Speak to the children of Israel, and say to them, If any man of you bring an offering to the LORD…
What an important part the word "if" plays in the opening chapters of Leviticus! At first we did not seem to see it, but by frequent repetition it urges itself upon our notice as a term of vital importance in the argument of the subject, whatever that subject may be. We cannot enter into the subject except through the gate if. It is God's word. Through the gate if we enter into the temple of obedience. Having crossed the threshold, then law begins to operate. After the if comes the discipline — the sweet, but often painful necessity. Observe the balance of operation: Man must reply; having replied, either in one form or the other, necessary consequences follow. It is so in all life. There is no exception in what is known as the religious consciousness and activity. The great sea says in its wild waves, "If ye will walk on me and become citizens of this wilderness of water, then yon must submit to the law of the country; you must fall into the rhythm of the universe; you must build your wooden houses or your iron habitations according to laws old as God; you need not come upon my waters; I do not ask you to come; when you come I will obliterate your footprints so that no man may ever know that you have crossed me; but if you come you must obey." We have, therefore, no liberty after a certain time. This is the law of all life. But we never give up our liberty in response to the laws of the universe without our surrender being compensated after God's measure. The law gave great choice of offering. It said, "If you bring a burnt-offering, bring it of the herd if you have one. If you have not a herd of cattle, bring it of the flocks; bring it of the flock of the sheep; but if you are too poor to have a flock of sheep, bring a goat from the flock of the goats; only in all cases this condition must be permanent: whatever you offer must be without blemish. But if you have no cattle, no sheep, no goats, then bring it of the fowls: bring turtledoves or young pigeons; the air is full of them, and the poorest man can take them." Is that not mercy twice blessed? We are not all masters of cattle that browse upon the green hills; nor are we all flock-masters, and amongst flockmasters there are rich and poor. God says, "Let your offering be according to your circumstances, only without blemish, and it shall be accepted." There is no short and easy method with sin. Men have sought by excess of the very thing itself to destroy sin, and if they could have gone forward from indulgence to indulgence, from insanity to insanity, they might have escaped the remorse of this world; but God has so constituted the universe that men have moments of sobriety, times of mental and moral reaction, periods in which they see themselves and their destiny with an appalling vividness, and in those hours it is found that the sin which began the mischief is still there. There is no way out of it but God's way.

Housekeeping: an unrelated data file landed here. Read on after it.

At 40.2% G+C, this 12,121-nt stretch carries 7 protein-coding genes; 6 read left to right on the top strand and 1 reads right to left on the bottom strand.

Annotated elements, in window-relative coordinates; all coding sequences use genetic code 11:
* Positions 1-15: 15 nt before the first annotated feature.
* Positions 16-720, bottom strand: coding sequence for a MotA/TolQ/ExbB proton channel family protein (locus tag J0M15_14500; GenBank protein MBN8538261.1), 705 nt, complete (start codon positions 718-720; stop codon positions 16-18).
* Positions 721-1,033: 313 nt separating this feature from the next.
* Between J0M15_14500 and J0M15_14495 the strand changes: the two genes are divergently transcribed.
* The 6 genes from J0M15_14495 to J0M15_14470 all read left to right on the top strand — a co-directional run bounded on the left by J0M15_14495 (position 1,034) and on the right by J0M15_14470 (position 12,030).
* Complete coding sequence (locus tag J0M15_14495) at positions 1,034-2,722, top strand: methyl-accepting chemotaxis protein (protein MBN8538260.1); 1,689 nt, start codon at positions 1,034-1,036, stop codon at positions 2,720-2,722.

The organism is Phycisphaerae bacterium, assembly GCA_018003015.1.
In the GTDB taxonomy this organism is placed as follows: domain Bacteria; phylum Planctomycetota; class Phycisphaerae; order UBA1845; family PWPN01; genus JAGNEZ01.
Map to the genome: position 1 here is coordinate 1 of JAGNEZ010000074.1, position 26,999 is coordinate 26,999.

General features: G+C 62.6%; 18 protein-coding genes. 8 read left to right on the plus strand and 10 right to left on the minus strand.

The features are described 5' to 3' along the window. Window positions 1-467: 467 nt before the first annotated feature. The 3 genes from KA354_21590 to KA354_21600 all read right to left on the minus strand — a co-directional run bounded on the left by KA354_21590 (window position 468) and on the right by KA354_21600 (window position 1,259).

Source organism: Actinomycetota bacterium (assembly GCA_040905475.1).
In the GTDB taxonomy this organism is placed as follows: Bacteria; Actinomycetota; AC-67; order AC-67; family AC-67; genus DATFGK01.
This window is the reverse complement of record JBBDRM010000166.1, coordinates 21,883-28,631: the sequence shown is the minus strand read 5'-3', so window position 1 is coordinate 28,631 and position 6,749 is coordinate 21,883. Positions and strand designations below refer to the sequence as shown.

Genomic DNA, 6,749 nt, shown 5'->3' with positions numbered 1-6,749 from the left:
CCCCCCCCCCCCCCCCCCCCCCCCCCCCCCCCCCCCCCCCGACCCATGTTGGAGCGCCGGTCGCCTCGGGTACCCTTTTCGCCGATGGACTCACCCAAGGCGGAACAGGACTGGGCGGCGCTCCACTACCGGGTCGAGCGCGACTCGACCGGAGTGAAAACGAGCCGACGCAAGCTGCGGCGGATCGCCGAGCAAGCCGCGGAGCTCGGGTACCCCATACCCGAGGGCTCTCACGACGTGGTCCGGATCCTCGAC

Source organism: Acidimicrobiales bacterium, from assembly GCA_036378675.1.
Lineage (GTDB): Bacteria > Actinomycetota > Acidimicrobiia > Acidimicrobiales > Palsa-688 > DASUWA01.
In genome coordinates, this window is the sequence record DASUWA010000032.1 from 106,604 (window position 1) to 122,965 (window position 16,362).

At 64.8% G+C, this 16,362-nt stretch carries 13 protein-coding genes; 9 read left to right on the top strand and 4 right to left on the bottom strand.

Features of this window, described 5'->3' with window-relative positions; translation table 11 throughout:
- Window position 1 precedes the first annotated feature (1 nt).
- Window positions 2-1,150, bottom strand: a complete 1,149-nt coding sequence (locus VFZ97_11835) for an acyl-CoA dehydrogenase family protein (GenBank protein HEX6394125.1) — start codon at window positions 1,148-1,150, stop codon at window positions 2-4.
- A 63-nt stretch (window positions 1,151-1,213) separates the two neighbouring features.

(J. Parker, D. D.)
Parallel VersesKJV: Speak unto the children of Israel, and say unto them, If any man of you bring an offering unto the LORD, ye shall bring your offering of the cattle, even of the herd, and of the flock.